Genesis, 'Selling England By the Pound'

Courtesy of Atlantic Records

5. Genesis, ‘Selling England By the Pound’

Selling England By the Pound is the fifth Genesis album, but it's the first time the group completed an album without a single weak song. All five members of the group worked as a team, crafting prog masterpieces like "The Cinema Show," "Dancing With the Moonlight Knight" and "Firth of Fifth." The latter song features a stellar guitar solo by Steve Hackett and a brilliant piano intro by Tony Banks. Peter Gabriel ceded vocal duties to drummer Phil Collins on "More Fool Me," foreshadowing a big change coming to the band a few years in the future. "I Know What I Like (In Your Wardrobe)" was their attempt at a hit single, but the group really shines on the long and truly weird songs like the 11-minute "The Battle of Epping Forest." Nobody else was making music quite like this in 1973, or really any time since.

Genesis, 'The Lamb Lies Down on Broadway'

Courtesy of Virgin Records

4. Genesis, ‘The Lamb Lies Down on Broadway’

By 1974, Peter Gabriel was experiencing what Roger Waters went through just a few years later. He had a hugely ambitious idea for a rock opera, and he didn't think it could work if the band functioned as a democracy. Gabriel, however, is a little better at playing politics than Roger Waters, and he let the band write the vast majority of the music while he wrote the lyrics and plotted out the story. The Lamb Lies Down on Broadway tells the story of Rael, a half-Puerto Rican who gets sucked into an alternate universe. The story is very hard to follow, and the version that Gabriel typed up for the record sleeve does little to alleviate that confusion. It barely matters. The double LP is a prog masterpiece, even though songs like "Counting Out Time" and "The Carpet Crawlers" work pretty well as traditional pop songs. Most of the other songs are extremely dense, and they provide showcases for all five members of the band. We'll never know how the group would have evolved from here. Gabriel quit the band during the tour in support of the album.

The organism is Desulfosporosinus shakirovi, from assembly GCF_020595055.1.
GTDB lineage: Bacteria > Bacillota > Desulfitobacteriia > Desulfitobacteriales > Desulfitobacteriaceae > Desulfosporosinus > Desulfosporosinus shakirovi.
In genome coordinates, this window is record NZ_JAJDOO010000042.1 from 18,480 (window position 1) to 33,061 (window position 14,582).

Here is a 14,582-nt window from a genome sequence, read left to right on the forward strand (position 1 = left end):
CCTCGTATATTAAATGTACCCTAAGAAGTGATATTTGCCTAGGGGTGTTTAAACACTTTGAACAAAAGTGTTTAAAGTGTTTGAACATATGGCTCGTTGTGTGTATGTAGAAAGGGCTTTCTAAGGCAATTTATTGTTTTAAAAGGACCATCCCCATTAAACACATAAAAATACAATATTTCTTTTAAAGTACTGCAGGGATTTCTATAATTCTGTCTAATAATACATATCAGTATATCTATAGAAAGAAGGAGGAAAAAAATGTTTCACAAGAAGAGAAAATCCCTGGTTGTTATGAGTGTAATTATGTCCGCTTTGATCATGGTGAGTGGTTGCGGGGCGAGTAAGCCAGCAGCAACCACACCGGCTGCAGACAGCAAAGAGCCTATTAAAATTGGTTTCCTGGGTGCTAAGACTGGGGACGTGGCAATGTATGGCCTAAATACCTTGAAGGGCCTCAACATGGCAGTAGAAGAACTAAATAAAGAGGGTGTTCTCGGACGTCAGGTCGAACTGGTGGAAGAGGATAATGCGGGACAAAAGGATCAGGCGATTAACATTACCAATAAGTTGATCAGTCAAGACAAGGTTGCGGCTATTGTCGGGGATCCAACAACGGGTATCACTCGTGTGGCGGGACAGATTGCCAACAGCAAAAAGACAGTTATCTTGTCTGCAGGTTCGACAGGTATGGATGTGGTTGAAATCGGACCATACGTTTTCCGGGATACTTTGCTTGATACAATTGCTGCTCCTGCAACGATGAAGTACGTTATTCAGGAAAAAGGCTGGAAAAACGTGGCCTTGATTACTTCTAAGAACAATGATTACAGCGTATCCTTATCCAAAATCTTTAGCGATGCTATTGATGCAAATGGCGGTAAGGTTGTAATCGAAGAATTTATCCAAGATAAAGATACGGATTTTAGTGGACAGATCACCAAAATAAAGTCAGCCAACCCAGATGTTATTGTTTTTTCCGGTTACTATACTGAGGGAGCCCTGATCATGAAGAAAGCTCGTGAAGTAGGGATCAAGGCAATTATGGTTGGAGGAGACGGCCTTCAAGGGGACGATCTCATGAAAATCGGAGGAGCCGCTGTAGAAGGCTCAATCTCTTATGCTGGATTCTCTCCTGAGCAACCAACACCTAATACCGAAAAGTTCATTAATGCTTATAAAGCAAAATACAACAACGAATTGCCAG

Yes, 'Close to the Edge' 

Courtesy of Atlantic Records

3. Yes, ‘Close to the Edge’ 

If aliens ever land on earth and demand to hear a single prog album so they can understand the genre, it would be a wise move to play them Close to the Edge. It's got everything: a song that takes up the entire side of the record (with bold time signature changes), freakishly talented musicians, songs divided up into multiple chapters, a keyboardist who liked to wear glittery capes and a song called "Siberian Khatru." Their previous album, 1971's Fragile, had a few long songs, but on Close to the Edge they dove into the deep end of the prog pool. Sadly, it was the final Yes album of the 1970s with drummer Bill Bruford – a guy so progged-out he played in Yes, Genesis and King Crimson. After this, Yes began changing their lineup more often than most people change their bed sheets. They produced some great work, but never quite recaptured the magic of Close to the Edge

Pink Floyd, 'The Dark Side of the Moon'

Courtesy of Harvest Records

2. Pink Floyd, ‘The Dark Side of the Moon’

Even people who absolutely hate progressive rock often love Dark Side of the Moon. It's a very hard album to hate, and songs like "Money" and "Time" are prog rock covered with enough sugar to make them go down very easy. This is the album that changed everything for Pink Floyd. They were a reasonably popular art-rock band prior to this, but every day since the release of Dark Side they've been immortal rock gods. No song on the album even goes over eight minutes, but they all flow together into a seamless whole. This is partially due to the fact that the band toured the album before they recorded it, slowly crafting each song until it was perfect. The group was pleased by the final result, but they had no idea it would become a worldwide sensation. They had incredible success over the next decade, but Dark Side of the Moon hovers above anything else in their catalog. Generation after generation of teenagers discover it, earning enough money to guarantee that David Gilmour's great-great-great grandchildren will be extremely wealthy. 

Rush 2112

Courtesy of Mercury Records

1. Rush, ‘2112’ 

It's the year 2112, and the world is in rough shape. The evil Priests of the Temples of Syrinx control everything, and they make Big Brother seem almost friendly by comparison. Everything is censored, and rock & roll is strictly forbidden. Things begin to change when a man discovers an old guitar. He dies before he can fulfill his musical dreams, but a new planetary war breaks out that seems to result in the Priests of the Temples of Syrinx going down. (It's a little ambiguous.) It's a fine story, but the brilliance of 2112 isn't found in the story. It's the music. Rush were in a tough spot when they started the album. They weren't scoring hits songs, and their label was on the verge of dropping them. Instead of making a commercial album, they quadrupled down on prog. It didn't lead to a hit, but the album found a huge cult audience. It's nearly 40 years later, and that audience hasn't let go at all. Rush remain the biggest cult band in the world, and every show on their last tour wrapped up with the title track from 2112. Nobody left disappointed.